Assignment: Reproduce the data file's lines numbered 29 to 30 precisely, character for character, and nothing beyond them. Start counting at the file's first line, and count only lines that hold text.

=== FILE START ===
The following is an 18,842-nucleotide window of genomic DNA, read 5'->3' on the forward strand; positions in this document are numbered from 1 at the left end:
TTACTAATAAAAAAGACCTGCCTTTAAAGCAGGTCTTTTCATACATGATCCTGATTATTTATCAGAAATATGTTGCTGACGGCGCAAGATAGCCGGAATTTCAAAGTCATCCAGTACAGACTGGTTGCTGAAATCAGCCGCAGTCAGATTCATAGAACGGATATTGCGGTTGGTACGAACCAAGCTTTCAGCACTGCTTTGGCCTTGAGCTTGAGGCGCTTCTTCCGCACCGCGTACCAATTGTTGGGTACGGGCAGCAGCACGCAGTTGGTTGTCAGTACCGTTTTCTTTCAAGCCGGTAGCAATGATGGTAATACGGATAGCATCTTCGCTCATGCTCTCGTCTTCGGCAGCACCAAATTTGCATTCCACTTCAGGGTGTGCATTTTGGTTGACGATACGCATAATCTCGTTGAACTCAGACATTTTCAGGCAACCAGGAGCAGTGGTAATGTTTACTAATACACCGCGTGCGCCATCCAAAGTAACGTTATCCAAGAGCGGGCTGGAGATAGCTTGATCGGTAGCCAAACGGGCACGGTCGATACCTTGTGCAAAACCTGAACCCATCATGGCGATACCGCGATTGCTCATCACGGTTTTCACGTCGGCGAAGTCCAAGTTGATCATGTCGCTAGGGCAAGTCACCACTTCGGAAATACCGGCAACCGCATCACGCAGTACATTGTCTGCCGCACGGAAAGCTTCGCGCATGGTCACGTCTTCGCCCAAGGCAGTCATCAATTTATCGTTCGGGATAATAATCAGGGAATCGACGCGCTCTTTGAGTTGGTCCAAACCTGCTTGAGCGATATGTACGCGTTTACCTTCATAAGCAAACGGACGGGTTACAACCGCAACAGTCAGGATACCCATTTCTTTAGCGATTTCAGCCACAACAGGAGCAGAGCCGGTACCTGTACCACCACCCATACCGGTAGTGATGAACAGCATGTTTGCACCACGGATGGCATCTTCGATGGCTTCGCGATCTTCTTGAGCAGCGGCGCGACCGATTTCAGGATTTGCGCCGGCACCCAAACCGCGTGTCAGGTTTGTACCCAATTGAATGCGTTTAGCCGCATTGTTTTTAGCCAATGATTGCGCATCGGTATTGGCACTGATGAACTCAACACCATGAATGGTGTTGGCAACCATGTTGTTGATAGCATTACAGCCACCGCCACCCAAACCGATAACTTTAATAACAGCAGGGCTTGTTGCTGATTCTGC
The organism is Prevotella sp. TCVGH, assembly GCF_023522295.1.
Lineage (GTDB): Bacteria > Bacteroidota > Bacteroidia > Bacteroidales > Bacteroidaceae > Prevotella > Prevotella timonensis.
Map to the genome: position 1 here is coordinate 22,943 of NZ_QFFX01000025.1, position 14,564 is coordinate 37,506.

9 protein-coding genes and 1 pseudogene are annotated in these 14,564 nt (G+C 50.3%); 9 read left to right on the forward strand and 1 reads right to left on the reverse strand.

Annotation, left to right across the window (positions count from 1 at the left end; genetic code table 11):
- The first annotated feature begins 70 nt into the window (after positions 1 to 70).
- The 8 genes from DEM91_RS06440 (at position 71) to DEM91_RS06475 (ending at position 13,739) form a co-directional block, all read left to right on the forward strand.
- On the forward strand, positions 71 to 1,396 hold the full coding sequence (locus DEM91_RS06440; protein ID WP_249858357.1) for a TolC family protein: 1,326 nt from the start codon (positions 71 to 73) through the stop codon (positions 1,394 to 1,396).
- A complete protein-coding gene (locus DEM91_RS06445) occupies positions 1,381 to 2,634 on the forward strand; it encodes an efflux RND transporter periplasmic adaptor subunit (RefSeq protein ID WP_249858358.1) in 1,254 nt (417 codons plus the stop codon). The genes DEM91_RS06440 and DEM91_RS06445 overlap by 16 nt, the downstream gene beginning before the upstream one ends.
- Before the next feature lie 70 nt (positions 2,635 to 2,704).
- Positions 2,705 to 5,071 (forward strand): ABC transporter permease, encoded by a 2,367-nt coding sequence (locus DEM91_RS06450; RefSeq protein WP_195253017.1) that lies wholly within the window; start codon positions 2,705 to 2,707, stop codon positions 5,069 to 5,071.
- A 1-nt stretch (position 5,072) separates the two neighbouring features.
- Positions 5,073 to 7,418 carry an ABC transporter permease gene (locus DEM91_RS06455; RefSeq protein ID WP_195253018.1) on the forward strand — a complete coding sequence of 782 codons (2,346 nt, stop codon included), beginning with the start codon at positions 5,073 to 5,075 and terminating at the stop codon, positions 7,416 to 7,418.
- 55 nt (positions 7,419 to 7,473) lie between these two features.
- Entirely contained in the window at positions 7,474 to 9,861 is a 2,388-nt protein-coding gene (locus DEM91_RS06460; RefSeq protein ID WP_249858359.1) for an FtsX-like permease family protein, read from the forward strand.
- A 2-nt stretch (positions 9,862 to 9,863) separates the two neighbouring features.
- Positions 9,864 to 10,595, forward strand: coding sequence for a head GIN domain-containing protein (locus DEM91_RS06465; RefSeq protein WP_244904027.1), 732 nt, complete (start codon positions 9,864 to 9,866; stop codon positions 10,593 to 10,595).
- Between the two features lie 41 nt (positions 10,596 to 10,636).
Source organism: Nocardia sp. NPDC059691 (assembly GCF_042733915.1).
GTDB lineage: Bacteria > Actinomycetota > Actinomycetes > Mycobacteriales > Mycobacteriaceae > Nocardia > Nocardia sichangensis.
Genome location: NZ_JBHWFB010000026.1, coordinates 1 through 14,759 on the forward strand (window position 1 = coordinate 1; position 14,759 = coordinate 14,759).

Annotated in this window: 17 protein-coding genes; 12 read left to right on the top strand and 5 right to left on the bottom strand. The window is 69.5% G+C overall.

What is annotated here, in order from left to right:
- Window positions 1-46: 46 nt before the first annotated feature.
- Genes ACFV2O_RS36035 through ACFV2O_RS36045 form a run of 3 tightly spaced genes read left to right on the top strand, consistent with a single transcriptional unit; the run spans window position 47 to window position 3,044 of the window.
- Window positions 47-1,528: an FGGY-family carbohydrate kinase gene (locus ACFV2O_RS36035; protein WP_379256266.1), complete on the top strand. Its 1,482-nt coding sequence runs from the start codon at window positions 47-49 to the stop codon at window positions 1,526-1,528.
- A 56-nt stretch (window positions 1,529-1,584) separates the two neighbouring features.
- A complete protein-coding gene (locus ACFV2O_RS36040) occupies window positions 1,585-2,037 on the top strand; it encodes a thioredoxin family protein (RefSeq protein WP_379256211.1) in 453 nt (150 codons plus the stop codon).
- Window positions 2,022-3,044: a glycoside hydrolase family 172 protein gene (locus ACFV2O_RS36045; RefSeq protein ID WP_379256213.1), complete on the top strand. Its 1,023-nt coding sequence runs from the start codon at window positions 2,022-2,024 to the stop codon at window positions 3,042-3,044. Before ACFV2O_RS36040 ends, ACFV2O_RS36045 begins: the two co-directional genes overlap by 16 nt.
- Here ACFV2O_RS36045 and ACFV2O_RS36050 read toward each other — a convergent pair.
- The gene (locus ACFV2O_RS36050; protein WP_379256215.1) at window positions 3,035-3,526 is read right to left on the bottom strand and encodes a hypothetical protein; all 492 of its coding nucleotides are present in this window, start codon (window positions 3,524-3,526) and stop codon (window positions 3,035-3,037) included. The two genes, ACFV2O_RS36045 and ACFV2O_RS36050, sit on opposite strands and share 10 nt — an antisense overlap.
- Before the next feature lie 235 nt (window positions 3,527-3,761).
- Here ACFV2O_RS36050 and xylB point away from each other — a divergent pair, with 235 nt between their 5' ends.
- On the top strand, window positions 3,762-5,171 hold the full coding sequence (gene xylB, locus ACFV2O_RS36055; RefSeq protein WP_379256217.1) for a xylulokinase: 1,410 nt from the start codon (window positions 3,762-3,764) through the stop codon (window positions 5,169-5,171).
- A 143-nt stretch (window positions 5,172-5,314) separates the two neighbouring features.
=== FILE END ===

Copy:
- A 56-nt stretch (window positions 1,529-1,584) separates the two neighbouring features.
- A complete protein-coding gene (locus ACFV2O_RS36040) occupies window positions 1,585-2,037 on the top strand; it encodes a thioredoxin family protein (RefSeq protein WP_379256211.1) in 453 nt (150 codons plus the stop codon).